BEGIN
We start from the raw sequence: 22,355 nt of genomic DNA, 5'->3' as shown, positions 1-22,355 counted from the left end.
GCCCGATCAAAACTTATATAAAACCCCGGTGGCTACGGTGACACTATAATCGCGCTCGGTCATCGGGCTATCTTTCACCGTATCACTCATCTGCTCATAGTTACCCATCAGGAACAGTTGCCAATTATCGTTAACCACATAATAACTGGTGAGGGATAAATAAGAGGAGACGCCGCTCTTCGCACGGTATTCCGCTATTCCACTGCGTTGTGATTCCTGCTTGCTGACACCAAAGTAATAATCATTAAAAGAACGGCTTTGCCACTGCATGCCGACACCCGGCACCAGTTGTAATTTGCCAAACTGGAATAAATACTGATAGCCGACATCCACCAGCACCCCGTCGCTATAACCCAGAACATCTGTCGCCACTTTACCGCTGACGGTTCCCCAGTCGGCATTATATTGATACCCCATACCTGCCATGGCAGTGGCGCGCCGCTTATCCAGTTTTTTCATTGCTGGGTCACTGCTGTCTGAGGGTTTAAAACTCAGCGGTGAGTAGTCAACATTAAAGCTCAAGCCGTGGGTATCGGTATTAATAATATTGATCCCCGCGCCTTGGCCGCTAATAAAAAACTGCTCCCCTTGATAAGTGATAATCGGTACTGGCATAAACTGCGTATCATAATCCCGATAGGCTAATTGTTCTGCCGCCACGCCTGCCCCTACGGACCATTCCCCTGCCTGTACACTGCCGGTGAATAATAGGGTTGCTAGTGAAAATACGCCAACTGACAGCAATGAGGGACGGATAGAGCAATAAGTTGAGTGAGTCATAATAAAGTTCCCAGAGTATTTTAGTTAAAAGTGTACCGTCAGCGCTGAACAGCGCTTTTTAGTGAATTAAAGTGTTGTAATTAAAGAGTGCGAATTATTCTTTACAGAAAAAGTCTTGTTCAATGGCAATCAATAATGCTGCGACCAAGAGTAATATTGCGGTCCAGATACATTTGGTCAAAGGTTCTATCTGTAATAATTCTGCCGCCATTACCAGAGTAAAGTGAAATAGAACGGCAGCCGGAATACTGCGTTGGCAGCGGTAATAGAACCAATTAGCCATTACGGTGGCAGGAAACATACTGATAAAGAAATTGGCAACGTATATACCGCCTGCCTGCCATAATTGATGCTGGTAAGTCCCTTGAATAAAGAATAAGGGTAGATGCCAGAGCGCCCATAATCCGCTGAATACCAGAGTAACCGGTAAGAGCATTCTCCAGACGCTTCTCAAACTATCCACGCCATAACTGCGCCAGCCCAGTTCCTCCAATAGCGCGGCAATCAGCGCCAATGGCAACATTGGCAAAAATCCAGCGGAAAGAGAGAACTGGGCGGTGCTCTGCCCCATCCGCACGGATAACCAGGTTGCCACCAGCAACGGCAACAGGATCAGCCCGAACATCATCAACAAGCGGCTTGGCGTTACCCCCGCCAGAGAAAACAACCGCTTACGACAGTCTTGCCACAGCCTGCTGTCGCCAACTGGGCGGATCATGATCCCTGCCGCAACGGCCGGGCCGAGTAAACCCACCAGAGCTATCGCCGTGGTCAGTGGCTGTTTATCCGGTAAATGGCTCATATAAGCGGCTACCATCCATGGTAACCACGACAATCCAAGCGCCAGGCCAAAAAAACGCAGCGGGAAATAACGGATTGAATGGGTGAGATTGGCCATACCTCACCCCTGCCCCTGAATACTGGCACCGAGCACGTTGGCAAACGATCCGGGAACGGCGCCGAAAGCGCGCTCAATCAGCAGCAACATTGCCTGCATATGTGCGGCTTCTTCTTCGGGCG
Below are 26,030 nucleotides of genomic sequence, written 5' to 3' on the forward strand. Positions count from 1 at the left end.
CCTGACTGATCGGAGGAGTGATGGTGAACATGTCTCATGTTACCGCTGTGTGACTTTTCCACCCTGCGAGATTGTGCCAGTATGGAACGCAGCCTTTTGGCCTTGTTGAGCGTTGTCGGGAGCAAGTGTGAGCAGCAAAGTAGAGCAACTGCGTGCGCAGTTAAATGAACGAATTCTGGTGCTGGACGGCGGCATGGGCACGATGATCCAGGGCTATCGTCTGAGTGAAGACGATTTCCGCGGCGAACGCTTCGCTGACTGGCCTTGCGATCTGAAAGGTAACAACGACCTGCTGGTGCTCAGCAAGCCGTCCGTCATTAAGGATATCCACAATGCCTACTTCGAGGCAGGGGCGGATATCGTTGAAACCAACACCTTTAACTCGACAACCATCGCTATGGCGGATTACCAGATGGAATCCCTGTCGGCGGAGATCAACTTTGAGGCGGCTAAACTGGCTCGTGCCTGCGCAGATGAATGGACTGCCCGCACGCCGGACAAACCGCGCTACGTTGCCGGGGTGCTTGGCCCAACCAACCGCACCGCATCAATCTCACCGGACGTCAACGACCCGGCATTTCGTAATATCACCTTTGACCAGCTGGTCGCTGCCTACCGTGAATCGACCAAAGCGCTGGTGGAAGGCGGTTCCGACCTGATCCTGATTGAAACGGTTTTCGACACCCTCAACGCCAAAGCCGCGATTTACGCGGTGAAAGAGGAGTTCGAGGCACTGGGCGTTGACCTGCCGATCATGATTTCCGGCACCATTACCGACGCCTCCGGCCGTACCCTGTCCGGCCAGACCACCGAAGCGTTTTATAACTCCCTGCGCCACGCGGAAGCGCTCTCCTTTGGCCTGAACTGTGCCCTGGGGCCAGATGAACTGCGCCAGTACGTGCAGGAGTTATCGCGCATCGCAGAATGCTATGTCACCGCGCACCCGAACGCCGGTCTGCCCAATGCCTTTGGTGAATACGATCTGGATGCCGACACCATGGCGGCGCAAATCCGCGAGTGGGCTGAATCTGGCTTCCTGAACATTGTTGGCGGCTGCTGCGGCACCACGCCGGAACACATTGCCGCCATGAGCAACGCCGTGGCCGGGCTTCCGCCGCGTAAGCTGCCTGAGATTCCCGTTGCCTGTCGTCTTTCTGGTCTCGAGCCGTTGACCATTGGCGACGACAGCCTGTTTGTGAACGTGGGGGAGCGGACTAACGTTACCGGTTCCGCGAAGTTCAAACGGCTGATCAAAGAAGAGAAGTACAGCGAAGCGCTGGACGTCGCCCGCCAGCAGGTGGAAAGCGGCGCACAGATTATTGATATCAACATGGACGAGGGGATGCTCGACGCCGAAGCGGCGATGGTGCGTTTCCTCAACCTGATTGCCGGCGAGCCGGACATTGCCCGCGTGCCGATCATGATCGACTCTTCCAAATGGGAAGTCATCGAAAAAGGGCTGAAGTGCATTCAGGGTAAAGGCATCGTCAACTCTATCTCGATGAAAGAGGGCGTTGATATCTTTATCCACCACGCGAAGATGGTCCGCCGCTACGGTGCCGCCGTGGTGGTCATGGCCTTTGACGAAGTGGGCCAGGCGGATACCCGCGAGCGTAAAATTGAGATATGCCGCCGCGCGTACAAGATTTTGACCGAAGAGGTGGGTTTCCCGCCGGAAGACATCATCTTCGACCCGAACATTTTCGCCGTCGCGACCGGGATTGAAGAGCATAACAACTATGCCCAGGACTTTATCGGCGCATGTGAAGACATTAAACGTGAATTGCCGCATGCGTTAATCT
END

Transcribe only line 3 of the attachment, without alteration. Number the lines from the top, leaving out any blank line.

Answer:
Below are 26,030 nucleotides of genomic sequence, written 5' to 3' on the forward strand. Positions count from 1 at the left end.